Russian tracking station

Development of the ion engine

3 technicians peering through the windows of a vacuum chamber containing an early version of an ion engine. An ion engines has been used to propel a probe (ESA's Smart 1) to the Moon, albeit slowly (2003-2006). They are also found on the Deep Space 1 mission and Dawn mission (to Vesta and Ceres) and will be on ESA's BepiColombo mission to Mercury.

Ion engine

Ion engine test craft

SERT-1 (Space Electric Rocket Test) spacecraft ready for launch in July 1964. You're not alone if you haven't heard of this craft but it was the first craft to test an electron-bombardment ion engine (seen in the front) in space. The engine was built by NASA's Lewis Research Center and operated successfully in space for over half an hour.

SERT-1

Nuclear power source

SNAP (Systems Nuclear Auxiliary Power Program) was not a nuclear rocket but a nuclear system for space use that would generate eletrical power - a nuclear reactor in space. It was launched in 1965 and is still in orbit though no longer producing any power. Many other nuclear powered sources have since been sent into space. Outer solar system probes to Jupiter, Saturn and beyond pretty well need them since solar energy is in comparataively short supply at this distance from the Sun and such missions need to be powered for years.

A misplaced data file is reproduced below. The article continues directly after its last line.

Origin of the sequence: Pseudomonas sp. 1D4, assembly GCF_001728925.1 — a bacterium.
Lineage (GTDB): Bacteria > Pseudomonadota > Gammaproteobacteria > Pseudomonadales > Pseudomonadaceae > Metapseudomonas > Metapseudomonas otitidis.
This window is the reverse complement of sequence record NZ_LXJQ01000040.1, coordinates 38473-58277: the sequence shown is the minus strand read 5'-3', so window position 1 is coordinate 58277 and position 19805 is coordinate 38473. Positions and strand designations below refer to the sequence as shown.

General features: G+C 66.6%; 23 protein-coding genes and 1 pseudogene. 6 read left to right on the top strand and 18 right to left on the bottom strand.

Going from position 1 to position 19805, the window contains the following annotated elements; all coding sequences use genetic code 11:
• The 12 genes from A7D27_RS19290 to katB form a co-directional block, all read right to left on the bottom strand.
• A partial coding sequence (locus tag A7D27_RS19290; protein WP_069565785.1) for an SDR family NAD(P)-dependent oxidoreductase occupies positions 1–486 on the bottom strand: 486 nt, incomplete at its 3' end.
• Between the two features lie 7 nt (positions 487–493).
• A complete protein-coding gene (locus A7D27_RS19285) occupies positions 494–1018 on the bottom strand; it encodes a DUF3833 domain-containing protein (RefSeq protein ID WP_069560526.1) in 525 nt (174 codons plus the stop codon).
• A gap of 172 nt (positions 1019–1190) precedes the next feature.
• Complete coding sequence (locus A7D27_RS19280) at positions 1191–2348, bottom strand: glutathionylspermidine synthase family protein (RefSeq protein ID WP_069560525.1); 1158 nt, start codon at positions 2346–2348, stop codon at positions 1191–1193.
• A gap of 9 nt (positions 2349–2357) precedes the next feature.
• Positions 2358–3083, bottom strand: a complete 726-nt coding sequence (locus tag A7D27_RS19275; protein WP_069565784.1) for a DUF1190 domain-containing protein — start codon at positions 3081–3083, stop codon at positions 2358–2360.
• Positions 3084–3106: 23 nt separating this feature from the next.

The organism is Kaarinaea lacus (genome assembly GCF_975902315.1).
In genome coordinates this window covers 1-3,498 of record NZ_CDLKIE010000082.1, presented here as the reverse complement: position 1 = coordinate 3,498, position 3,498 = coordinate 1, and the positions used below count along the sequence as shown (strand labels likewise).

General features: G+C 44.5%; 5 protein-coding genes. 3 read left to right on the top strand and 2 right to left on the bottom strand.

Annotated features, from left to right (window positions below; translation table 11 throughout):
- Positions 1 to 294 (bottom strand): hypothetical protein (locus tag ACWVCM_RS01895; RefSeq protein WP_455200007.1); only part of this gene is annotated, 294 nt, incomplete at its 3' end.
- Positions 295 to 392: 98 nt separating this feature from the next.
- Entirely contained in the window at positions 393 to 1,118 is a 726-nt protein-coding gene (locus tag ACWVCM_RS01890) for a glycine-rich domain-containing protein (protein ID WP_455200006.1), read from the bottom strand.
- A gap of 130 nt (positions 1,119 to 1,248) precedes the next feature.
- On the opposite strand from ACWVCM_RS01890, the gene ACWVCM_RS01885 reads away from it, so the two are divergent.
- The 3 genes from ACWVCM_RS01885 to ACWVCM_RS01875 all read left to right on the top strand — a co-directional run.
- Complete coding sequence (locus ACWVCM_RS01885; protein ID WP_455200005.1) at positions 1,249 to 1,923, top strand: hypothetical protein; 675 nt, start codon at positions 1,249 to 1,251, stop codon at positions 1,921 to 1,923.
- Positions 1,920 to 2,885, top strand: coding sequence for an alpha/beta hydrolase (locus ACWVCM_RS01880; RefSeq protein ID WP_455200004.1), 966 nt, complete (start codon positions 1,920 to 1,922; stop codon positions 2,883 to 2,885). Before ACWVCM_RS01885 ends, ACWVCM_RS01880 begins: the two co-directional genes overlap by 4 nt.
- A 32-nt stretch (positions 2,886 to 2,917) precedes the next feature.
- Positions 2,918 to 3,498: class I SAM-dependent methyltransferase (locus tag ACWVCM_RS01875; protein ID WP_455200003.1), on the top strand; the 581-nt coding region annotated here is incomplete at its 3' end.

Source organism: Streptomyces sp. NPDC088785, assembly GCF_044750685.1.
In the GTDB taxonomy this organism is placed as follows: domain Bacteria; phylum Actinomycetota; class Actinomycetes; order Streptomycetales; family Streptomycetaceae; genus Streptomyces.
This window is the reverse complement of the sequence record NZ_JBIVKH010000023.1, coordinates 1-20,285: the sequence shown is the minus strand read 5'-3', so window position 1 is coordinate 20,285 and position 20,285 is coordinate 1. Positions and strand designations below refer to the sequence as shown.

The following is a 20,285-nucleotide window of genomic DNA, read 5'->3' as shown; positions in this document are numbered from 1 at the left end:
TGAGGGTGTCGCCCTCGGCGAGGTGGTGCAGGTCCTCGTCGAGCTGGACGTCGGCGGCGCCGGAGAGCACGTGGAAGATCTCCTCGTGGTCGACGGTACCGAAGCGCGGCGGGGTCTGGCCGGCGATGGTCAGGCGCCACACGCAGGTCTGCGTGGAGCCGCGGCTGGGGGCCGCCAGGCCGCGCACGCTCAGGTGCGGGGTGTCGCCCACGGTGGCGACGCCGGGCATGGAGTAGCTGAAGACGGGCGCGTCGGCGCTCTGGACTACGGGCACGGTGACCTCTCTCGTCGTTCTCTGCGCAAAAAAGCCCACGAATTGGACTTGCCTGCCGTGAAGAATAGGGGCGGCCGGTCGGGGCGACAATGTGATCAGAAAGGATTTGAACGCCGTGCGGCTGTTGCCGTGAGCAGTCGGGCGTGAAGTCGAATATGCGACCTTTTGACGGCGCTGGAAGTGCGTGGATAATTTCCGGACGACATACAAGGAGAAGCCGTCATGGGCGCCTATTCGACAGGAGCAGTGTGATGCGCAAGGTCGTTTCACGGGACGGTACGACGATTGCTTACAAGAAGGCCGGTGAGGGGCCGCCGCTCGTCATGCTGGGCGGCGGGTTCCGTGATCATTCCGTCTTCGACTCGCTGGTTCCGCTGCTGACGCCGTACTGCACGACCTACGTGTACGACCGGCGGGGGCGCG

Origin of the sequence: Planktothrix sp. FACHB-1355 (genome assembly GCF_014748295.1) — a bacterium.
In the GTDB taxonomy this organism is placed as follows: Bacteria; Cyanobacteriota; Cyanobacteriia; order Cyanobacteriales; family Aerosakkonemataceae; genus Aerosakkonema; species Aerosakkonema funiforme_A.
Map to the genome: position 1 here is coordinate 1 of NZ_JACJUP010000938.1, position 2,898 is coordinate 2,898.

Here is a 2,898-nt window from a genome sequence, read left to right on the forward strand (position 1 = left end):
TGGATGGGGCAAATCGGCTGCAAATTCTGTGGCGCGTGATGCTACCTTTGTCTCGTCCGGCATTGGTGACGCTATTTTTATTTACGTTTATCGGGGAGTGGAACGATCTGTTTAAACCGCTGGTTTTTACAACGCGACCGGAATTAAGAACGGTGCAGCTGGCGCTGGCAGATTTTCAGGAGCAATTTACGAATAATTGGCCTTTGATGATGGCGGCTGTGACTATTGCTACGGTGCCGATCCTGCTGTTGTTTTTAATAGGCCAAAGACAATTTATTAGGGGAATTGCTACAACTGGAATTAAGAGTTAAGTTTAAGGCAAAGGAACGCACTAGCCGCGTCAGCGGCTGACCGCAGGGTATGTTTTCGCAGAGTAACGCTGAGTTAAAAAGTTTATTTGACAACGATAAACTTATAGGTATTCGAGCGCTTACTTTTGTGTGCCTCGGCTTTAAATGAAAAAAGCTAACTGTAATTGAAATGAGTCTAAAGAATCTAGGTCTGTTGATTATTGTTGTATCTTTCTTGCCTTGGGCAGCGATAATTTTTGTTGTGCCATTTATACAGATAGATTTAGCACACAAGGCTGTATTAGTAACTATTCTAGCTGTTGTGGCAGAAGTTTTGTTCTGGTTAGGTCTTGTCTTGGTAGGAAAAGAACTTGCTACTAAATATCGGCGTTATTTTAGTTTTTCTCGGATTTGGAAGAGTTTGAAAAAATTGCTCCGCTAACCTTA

SNAP

Nuclear Rockets

Nuclear rocket test facility

The NERVA (Nuclear Engine for Rocket Vehicles Application) Engine test asembly at Jackass Flats, circa 1966. The reactor (bottom) is fed liquid hydrogen by a turbo pump from storage tanks that passes it into the reactor as a coolant. The 'test cell' (the business end of the rocket) is fed very hot hydrogen. The heated hydrogen emerging from the rocket cell provides the thrust. The facility includes a substantial radiation shield between reactor and test cell. In this facility the components are not arranged as they might be in some future rocket but are being individually tested.

NERVA

Nuclear rocket testing

Testing the Nuclear Engine for Rocket Vehicles Application (NERVA) circa 1965. The engine met the specification set for a manned flight to Mars (yes, Mars), which shows how high ambitions were in the 1960s.

NERVA 1965

Nuclear rocket firing

Test facility at the Jackass flats in Nevada with the NERVA nuclear powered rocket engine firing, circa 1966. The engine is below the tower. The hot hydrogen propellant is sweeping up freezing condensation from the cryogenic liquid hydrogen feed pipes. Above this frost the hot gas distorts the image of the background snow-covered hills.